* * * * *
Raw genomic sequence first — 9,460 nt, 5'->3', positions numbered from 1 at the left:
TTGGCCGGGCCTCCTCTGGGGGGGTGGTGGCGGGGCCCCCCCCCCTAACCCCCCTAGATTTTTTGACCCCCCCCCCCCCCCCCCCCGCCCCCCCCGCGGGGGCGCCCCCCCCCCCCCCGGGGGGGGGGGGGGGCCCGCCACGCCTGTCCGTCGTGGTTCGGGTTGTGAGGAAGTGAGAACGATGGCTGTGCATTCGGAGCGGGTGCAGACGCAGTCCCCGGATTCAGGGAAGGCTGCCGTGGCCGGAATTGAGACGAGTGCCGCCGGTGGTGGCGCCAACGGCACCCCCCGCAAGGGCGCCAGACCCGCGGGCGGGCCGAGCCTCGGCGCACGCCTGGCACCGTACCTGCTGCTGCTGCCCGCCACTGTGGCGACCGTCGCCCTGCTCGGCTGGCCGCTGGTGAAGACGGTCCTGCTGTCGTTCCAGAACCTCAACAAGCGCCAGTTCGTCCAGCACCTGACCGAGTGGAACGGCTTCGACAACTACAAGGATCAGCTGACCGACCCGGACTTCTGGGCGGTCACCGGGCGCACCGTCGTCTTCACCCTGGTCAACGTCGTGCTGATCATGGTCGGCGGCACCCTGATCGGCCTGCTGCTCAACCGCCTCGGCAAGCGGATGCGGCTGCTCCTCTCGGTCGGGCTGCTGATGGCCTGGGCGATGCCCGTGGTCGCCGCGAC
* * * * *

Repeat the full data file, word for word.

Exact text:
Raw genomic sequence first — 9,460 nt, 5'->3', positions numbered from 1 at the left:
TTGGCCGGGCCTCCTCTGGGGGGGTGGTGGCGGGGCCCCCCCCCCTAACCCCCCTAGATTTTTTGACCCCCCCCCCCCCCCCCCCCGCCCCCCCCGCGGGGGCGCCCCCCCCCCCCCCGGGGGGGGGGGGGGGCCCGCCACGCCTGTCCGTCGTGGTTCGGGTTGTGAGGAAGTGAGAACGATGGCTGTGCATTCGGAGCGGGTGCAGACGCAGTCCCCGGATTCAGGGAAGGCTGCCGTGGCCGGAATTGAGACGAGTGCCGCCGGTGGTGGCGCCAACGGCACCCCCCGCAAGGGCGCCAGACCCGCGGGCGGGCCGAGCCTCGGCGCACGCCTGGCACCGTACCTGCTGCTGCTGCCCGCCACTGTGGCGACCGTCGCCCTGCTCGGCTGGCCGCTGGTGAAGACGGTCCTGCTGTCGTTCCAGAACCTCAACAAGCGCCAGTTCGTCCAGCACCTGACCGAGTGGAACGGCTTCGACAACTACAAGGATCAGCTGACCGACCCGGACTTCTGGGCGGTCACCGGGCGCACCGTCGTCTTCACCCTGGTCAACGTCGTGCTGATCATGGTCGGCGGCACCCTGATCGGCCTGCTGCTCAACCGCCTCGGCAAGCGGATGCGGCTGCTCCTCTCGGTCGGGCTGCTGATGGCCTGGGCGATGCCCGTGGTCGCCGCGAC